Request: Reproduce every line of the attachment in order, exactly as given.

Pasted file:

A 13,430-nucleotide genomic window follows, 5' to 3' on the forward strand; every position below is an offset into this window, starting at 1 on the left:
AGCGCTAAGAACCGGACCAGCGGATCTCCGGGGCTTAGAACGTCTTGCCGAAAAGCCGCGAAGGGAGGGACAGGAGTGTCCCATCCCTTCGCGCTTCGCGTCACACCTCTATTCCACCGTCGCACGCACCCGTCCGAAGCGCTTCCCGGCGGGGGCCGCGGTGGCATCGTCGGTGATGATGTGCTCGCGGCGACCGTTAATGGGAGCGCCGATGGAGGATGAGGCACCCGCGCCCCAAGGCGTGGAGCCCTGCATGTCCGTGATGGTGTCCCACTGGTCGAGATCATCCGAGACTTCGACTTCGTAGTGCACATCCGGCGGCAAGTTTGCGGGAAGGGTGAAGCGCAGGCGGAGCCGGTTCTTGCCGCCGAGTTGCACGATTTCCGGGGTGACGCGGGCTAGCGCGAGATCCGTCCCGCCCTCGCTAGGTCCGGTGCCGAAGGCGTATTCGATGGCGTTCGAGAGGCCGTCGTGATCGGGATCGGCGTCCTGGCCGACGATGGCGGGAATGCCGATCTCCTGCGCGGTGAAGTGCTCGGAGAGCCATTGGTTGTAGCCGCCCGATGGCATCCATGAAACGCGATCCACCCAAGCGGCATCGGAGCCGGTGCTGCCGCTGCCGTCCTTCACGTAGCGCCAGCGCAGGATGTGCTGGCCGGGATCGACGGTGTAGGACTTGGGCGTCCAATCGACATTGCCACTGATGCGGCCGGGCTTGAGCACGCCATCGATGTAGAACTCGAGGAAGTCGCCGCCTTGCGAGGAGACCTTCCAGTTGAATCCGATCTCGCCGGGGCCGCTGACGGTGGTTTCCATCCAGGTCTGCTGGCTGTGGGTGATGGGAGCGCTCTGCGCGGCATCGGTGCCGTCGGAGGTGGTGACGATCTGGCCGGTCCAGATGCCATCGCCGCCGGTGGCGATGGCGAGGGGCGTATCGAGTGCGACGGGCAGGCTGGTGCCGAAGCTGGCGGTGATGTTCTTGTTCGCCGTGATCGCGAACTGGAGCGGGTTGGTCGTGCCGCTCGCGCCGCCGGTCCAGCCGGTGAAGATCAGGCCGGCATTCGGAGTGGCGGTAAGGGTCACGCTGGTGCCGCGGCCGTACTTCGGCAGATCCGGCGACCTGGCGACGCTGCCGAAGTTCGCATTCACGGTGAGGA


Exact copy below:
A 13,430-nucleotide genomic window follows, 5' to 3' on the forward strand; every position below is an offset into this window, starting at 1 on the left:
AGCGCTAAGAACCGGACCAGCGGATCTCCGGGGCTTAGAACGTCTTGCCGAAAAGCCGCGAAGGGAGGGACAGGAGTGTCCCATCCCTTCGCGCTTCGCGTCACACCTCTATTCCACCGTCGCACGCACCCGTCCGAAGCGCTTCCCGGCGGGGGCCGCGGTGGCATCGTCGGTGATGATGTGCTCGCGGCGACCGTTAATGGGAGCGCCGATGGAGGATGAGGCACCCGCGCCCCAAGGCGTGGAGCCCTGCATGTCCGTGATGGTGTCCCACTGGTCGAGATCATCCGAGACTTCGACTTCGTAGTGCACATCCGGCGGCAAGTTTGCGGGAAGGGTGAAGCGCAGGCGGAGCCGGTTCTTGCCGCCGAGTTGCACGATTTCCGGGGTGACGCGGGCTAGCGCGAGATCCGTCCCGCCCTCGCTAGGTCCGGTGCCGAAGGCGTATTCGATGGCGTTCGAGAGGCCGTCGTGATCGGGATCGGCGTCCTGGCCGACGATGGCGGGAATGCCGATCTCCTGCGCGGTGAAGTGCTCGGAGAGCCATTGGTTGTAGCCGCCCGATGGCATCCATGAAACGCGATCCACCCAAGCGGCATCGGAGCCGGTGCTGCCGCTGCCGTCCTTCACGTAGCGCCAGCGCAGGATGTGCTGGCCGGGATCGACGGTGTAGGACTTGGGCGTCCAATCGACATTGCCACTGATGCGGCCGGGCTTGAGCACGCCATCGATGTAGAACTCGAGGAAGTCGCCGCCTTGCGAGGAGACCTTCCAGTTGAATCCGATCTCGCCGGGGCCGCTGACGGTGGTTTCCATCCAGGTCTGCTGGCTGTGGGTGATGGGAGCGCTCTGCGCGGCATCGGTGCCGTCGGAGGTGGTGACGATCTGGCCGGTCCAGATGCCATCGCCGCCGGTGGCGATGGCGAGGGGCGTATCGAGTGCGACGGGCAGGCTGGTGCCGAAGCTGGCGGTGATGTTCTTGTTCGCCGTGATCGCGAACTGGAGCGGGTTGGTCGTGCCGCTCGCGCCGCCGGTCCAGCCGGTGAAGATCAGGCCGGCATTCGGAGTGGCGGTAAGGGTCACGCTGGTGCCGCGGCCGTACTTCGGCAGATCCGGCGACCTGGCGACGCTGCCGAAGTTCGCATTCACGGTGAGGA